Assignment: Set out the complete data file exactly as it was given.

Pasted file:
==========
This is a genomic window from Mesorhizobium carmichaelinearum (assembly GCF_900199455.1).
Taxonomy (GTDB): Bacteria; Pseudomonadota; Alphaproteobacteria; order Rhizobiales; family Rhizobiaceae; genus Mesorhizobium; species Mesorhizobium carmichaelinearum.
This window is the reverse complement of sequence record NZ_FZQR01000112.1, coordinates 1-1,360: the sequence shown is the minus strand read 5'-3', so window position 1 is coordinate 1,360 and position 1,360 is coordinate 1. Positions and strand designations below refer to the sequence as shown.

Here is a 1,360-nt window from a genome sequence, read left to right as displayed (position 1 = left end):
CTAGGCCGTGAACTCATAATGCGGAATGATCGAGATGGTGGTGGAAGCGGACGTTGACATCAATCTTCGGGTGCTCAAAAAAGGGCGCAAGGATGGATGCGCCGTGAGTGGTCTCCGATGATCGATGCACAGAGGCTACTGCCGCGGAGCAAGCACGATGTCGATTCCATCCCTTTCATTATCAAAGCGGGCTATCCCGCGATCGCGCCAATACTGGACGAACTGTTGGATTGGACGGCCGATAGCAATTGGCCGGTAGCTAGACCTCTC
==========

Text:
This is a genomic window from Mesorhizobium carmichaelinearum (assembly GCF_900199455.1).
Taxonomy (GTDB): Bacteria; Pseudomonadota; Alphaproteobacteria; order Rhizobiales; family Rhizobiaceae; genus Mesorhizobium; species Mesorhizobium carmichaelinearum.
This window is the reverse complement of sequence record NZ_FZQR01000112.1, coordinates 1-1,360: the sequence shown is the minus strand read 5'-3', so window position 1 is coordinate 1,360 and position 1,360 is coordinate 1. Positions and strand designations below refer to the sequence as shown.

Here is a 1,360-nt window from a genome sequence, read left to right as displayed (position 1 = left end):
CTAGGCCGTGAACTCATAATGCGGAATGATCGAGATGGTGGTGGAAGCGGACGTTGACATCAATCTTCGGGTGCTCAAAAAAGGGCGCAAGGATGGATGCGCCGTGAGTGGTCTCCGATGATCGATGCACAGAGGCTACTGCCGCGGAGCAAGCACGATGTCGATTCCATCCCTTTCATTATCAAAGCGGGCTATCCCGCGATCGCGCCAATACTGGACGAACTGTTGGATTGGACGGCCGATAGCAATTGGCCGGTAGCTAGACCTCTC